The AAG was invited to participate in the Workshop on Leveraging Geographic Information to Combat Wildlife Trafficking hosted at the Stimson Center in Washington, DC on October 23, 2017. The workshop was led by Michigan State University Professor Meredith L. Gore in partnership with the Department of State’s Office of the Geographer. This was the first event organized by this partnership and the AAG was invited because of our outreach capacity to the geographic community. Upcoming events will be scheduled to bring together different stakeholders, develop a more comprehensive strategy that leverages geospatially-enabled information and Geographic Information Systems (GIS), and help combat wildlife trafficking more effectively.

Wildlife knows no political boundaries and as a consequence poachers often trespass international borders to carry out their illegal activities. In turn, illegal products extracted from wildlife are often trafficked across borders or continents to satisfy international consumer demand. The complex supply chain for trafficked wildlife products touches multiple human, physical and political geographies. Aware of the geospatial nature of this issue, Sally Yozell (Stimson Center) asserted in her opening remarks that we cannot think about wildlife trafficking without thinking about geographic data.

In 2015, the U.S. Agency for International Development (USAID) published a report on wildlife trafficking containing an assessment of the progress made since 2013, when President Obama created the Task Force on Wildlife Trafficking to create and implement a U.S. National Strategy for combating Wildlife Trafficking. At the workshop, Meredith L. Gore (MSU) and Lee R. Schwartz (DOS) shared some of the progress achieved with current strategies and challenges that still need to be addressed. The USAID assessment reports a decline in the elephant population of about 20% in the last decade and a decline in the rhinoceros population of about 5% in 2014 alone. One of their most successful operations so far, “Operation Crash,” led to the identification and prosecution of 30 individuals or businesses, which resulted in 20 convictions with sentences of up to 6 years and the seizure of 4.5 million U.S. dollars’ worth of illegal wildlife products. Although current strategies have helped, the progress is slow and insufficient in many cases. For example, since 2007 the poaching of rhinos declined for the first time in 2015, but only by about 3% from the year prior (see graph below). The 2017 Wildlife Photographer of the Year awarded by the National History Museum went to Brent Stirton, which he earned with a cheerless photograph of a poached Rhinoceros found in South Africa (see photograph below). This is the first year that the grand title prize goes to a photograph witnessing the suffering of wildlife rather than its beauty, which only hints at the magnitude of this problem.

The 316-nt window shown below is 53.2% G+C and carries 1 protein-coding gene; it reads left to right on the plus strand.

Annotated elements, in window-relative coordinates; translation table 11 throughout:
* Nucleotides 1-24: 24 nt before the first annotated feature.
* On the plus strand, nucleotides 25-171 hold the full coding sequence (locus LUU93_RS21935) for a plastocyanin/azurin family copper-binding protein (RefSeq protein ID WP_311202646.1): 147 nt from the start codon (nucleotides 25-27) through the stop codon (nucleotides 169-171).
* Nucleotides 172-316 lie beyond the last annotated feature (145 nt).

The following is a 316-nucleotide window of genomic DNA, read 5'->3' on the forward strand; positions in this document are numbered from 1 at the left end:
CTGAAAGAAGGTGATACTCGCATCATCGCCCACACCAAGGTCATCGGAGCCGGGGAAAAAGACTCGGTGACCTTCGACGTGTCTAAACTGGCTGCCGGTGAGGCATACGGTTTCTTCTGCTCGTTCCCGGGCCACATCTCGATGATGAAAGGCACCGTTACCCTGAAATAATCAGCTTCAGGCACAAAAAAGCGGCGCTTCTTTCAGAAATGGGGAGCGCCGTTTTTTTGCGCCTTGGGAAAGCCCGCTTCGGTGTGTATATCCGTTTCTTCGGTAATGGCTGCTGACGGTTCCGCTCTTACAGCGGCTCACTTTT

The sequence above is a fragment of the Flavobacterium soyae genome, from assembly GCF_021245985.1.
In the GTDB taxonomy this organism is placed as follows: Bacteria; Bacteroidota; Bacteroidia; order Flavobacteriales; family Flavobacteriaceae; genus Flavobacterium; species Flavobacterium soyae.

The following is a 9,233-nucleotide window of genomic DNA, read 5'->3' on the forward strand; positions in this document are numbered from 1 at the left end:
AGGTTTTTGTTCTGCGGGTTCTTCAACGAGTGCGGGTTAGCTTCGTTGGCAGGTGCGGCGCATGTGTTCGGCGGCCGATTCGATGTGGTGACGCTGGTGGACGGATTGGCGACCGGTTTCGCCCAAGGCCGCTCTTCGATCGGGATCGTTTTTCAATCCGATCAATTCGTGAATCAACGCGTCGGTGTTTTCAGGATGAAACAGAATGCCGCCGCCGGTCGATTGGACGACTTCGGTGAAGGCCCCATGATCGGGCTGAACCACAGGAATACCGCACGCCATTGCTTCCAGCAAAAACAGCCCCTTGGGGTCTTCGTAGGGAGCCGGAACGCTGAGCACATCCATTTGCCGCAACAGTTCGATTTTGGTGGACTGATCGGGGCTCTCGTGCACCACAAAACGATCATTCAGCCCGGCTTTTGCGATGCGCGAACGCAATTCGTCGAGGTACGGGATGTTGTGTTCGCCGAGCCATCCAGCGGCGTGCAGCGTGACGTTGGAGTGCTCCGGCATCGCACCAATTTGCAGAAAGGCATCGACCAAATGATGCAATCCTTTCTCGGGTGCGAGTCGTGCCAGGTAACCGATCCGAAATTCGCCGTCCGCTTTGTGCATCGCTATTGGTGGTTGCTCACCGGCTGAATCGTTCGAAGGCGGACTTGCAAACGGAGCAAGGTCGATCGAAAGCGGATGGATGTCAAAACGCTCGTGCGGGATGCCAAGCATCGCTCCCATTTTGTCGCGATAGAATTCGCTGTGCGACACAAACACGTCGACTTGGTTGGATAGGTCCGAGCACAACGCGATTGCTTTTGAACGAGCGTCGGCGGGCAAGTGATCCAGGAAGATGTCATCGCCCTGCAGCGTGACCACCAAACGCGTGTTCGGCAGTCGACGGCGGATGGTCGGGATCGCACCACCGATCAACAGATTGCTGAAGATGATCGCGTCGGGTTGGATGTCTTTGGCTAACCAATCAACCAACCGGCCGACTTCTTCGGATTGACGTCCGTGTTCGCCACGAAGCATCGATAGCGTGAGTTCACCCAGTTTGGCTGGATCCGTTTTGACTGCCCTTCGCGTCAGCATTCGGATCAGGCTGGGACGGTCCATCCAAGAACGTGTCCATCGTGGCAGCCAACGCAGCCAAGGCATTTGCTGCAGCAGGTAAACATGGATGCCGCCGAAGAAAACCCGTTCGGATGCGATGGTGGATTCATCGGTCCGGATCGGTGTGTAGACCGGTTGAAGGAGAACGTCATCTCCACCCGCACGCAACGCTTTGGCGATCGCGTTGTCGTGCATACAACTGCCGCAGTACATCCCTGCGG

One of the main objectives of the workshop was to deliberate a new strategy in which geospatially-enabled information can be leveraged to combat wildlife trafficking. Collecting geographic information and using GIS technology has proven effective in prior efforts. One of the guests, Drew Cronin, shared the effectiveness of the Spatial Monitoring and Reporting Tool (SMART), a free and open-source handheld GIS that allows rangers to collect and share geospatially-enabled data when they are in the field. SMART was developed thanks to a partnership between organizations that want to make conservation efforts more efficient. Using geospatial information collected in the field, hotspots of wildlife trafficking activity were mapped, allowing managers and governments to deploy rangers to target areas. Using this tool resulted in the apprehension and prosecution of 64 poachers in a reserve of the Democratic Republic of the Congo in 2014 alone and is now being used in several countries in Africa and Asia.

The workshop included many expert speakers and guests and discussions demonstrated some consensus on the development of a more comprehensive strategy to combat wildlife trafficking. More specifically, there was consensus on the value of collecting geospatially-enabled information and on the need to share these data between governments and organizations. Trust between governments and organizations is currently lacking however and sharing these sensitive data on the location of animals and/or individuals involved in illegal trafficking is risky. To that end, this new strategy will require stronger interdisciplinary and transnational collaborations and the development of a secure platform that facilitates the sharing of geospatially-enabled data.

This workshop was the first of a series of upcoming events around this topic. Future events include an Africa-based workshop in early 2018 to engage local stakeholders to refine and revise the strategy. If you are interested in receiving more information regarding these events, please contact Meredith L. Gore at gorem [at] msu [dot] edu.

Related resources and events resources: